House of Psychotic Women is an autobiographical exploration of female neurosis in horror and exploitation films.
Cinema is full of neurotic personalities, but few things are more transfixing than a woman losing her mind onscreen. Horror as a genre provides the most welcoming platform for these histrionics: crippling paranoia, desperate loneliness, masochistic death-wishes, dangerous obsessiveness, apocalyptic hysteria. Unlike her male counterpart - 'the eccentric' - the female neurotic lives a shamed existence, making these films those rare places where her destructive emotions get to play.
Named after the U.S.-retitling of Carlos Aured's The Blue Eyes of the Broken Doll, House of Psychotic Women is an examination of these characters through a daringly personal autobiographical lens. Anecdotes and memories interweave with film history, criticism, trivia and confrontational imagery to create a reflective personal history and an examination of female madness, both onscreen and off.
This sharply-designed book with a 32-page full-colour section is packed with rare stills, posters, pressbooks and artwork that combine with family photos and artifacts to form a titillating sensory overload, with a filmography that traverses the acclaimed and the obscure in equal measure.
* comprehensive appendix
* 1000 rare photos, many in color
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Kier-La Janisse co-founded the Blue Sunshine Psychotronic Film Centre & The Miskatonic Institute of Horror Studies in Montreal, where she edits the online magazine Spectacular Optical. She programmed for the Alamo Drafthouse in Austin Texas, founded the CineMuerte Horror Film Fest and the Big Smash! Music-on-Film Fest, and was the subject of the documentary Celluloid Horror. She writes for Filmmaker, Rue Morgue & Fangoria, contributed to The Scarecrow Movie Guide and Destroy All Movies!! The Complete Guide to Punk on Film, and authored A Violent Professional, published by FAB Press in 2007.Excerpt. © Reprinted by permission. All rights reserved.:
It all started with Possession. Zulawski's film, formally speaking, is perfection - its deep blue hues, its labyrinthine locations, the hypnotic cinematography of Bruno Nuytten. But that's not what drew me to return to it again and again. There was something terrible in that film, a desperation I recognized in myself, in my inability to communicate effectively, and the frustration that would lead to despair, anger and hysteria.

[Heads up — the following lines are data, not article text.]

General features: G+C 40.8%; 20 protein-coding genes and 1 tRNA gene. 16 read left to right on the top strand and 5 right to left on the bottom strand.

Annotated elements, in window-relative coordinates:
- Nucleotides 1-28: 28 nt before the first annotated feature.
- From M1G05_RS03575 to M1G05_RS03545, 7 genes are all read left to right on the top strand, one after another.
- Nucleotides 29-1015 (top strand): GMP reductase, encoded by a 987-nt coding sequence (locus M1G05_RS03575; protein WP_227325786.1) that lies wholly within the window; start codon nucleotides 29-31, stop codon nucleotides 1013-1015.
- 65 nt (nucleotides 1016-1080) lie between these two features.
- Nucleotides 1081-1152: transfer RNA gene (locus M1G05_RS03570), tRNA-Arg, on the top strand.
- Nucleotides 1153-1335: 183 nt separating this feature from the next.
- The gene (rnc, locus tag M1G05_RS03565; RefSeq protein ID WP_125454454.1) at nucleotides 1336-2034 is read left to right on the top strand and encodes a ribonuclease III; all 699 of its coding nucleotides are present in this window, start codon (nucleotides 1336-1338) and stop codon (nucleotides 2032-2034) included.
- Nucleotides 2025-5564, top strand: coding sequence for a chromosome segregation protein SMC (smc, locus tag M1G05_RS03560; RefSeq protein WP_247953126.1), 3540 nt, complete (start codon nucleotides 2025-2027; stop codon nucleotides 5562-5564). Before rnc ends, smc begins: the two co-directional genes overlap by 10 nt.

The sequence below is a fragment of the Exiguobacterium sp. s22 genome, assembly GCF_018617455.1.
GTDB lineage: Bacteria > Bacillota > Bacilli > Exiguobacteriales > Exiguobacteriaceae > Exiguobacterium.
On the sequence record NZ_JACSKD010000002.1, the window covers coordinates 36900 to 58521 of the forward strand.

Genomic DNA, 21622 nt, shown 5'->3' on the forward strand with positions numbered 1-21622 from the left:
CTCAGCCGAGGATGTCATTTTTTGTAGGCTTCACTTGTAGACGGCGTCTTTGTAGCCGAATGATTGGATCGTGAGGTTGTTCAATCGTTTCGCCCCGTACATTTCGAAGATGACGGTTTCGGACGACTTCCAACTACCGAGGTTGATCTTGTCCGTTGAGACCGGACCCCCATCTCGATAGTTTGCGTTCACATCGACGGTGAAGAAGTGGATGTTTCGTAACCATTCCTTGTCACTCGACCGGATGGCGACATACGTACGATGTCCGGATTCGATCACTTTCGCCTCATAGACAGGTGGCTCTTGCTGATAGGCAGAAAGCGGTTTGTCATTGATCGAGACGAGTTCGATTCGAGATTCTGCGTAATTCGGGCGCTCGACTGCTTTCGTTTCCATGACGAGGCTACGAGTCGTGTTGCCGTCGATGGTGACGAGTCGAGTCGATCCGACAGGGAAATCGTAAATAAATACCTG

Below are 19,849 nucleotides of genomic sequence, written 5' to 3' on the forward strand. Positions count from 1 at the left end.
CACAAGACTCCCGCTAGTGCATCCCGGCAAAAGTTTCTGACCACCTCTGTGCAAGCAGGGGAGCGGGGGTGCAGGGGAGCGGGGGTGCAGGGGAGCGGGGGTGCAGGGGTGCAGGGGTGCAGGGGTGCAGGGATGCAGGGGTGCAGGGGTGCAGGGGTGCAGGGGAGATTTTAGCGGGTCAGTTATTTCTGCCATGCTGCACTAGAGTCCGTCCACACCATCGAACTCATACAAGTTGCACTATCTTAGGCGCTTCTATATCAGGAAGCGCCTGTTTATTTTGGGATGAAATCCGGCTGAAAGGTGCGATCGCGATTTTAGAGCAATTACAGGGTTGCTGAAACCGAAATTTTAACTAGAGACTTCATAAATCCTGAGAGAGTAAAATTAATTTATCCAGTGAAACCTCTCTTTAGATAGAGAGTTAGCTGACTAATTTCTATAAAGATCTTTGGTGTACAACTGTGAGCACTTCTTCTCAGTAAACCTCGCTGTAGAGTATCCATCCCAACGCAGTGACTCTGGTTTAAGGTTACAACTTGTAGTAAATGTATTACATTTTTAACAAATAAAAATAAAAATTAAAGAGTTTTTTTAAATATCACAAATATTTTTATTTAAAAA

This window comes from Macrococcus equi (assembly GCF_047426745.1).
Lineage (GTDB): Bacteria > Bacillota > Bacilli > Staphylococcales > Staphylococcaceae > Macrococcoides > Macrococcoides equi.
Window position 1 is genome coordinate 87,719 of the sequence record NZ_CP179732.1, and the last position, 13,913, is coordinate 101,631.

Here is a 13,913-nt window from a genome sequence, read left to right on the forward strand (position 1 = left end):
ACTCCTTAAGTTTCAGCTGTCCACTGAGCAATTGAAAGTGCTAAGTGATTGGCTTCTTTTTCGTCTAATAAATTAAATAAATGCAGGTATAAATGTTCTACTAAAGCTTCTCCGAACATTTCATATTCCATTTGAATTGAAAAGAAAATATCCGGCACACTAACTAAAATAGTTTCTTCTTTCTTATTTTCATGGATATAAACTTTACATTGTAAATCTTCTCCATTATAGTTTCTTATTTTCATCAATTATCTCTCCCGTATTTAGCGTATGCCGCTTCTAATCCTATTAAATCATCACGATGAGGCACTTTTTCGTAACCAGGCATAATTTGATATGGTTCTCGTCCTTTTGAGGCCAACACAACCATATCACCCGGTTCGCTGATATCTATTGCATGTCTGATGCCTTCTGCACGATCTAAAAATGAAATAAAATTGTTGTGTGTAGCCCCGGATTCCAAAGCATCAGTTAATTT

My relationship with this film caused me to look at what kinds of warnings - or in some cases reinforcements - I was getting out of other films in which disturbed or neurotic women figured greatly. Over the past ten years I started keeping a log of these films, accompanied by rambling, incoherent notes and occasionally wet pages. I have drawers full of these scribblings; they're spilling out of manila envelopes in my closet, and they're all pieces of a puzzle that I have to figure out how to put together. But my starting point was a question, and that question presented itself easily: I wanted to know why I was crazy - and what happens when you feed crazy with more crazy.
As with most female horror fans, people love to ask me what it is I get out of horror. I give them the stock answers: catharsis, empowerment, escapism and so on. Less easy to explain is the fact that I gravitate toward films that devastate and unravel me completely - a good horror film will more often make me cry than make me shudder. I remember someone describing their first time seeing Paulus Manker's The Moor's Head as so devastating they had to lie on the sidewalk when they exited the theatre. Now, that's what I look for in a film.
Cinema is full of neurotic personalities, but I decided to focus on women because this is what I know. And again, I decided to focus on horror and exploitation films because this is what I know. Everything in my early existence - the Creature Feature double bills of old Hammer and AIP films, the Alice Cooper records and stage shows, Scooby-Doo, The Devil and Daniel Mouse and The Hardy Boys Mysteries - shaped me for this particular future. I was chauffeured into this dark terrain by my parents, but I stayed there because of something in myself. And that 'something' was decidedly female.
Unlike her comparatively-lauded male counterpart - 'the eccentric' - the female neurotic lives a shamed existence. But the shame itself is a trap - one that is fiercely protected by men and women alike.
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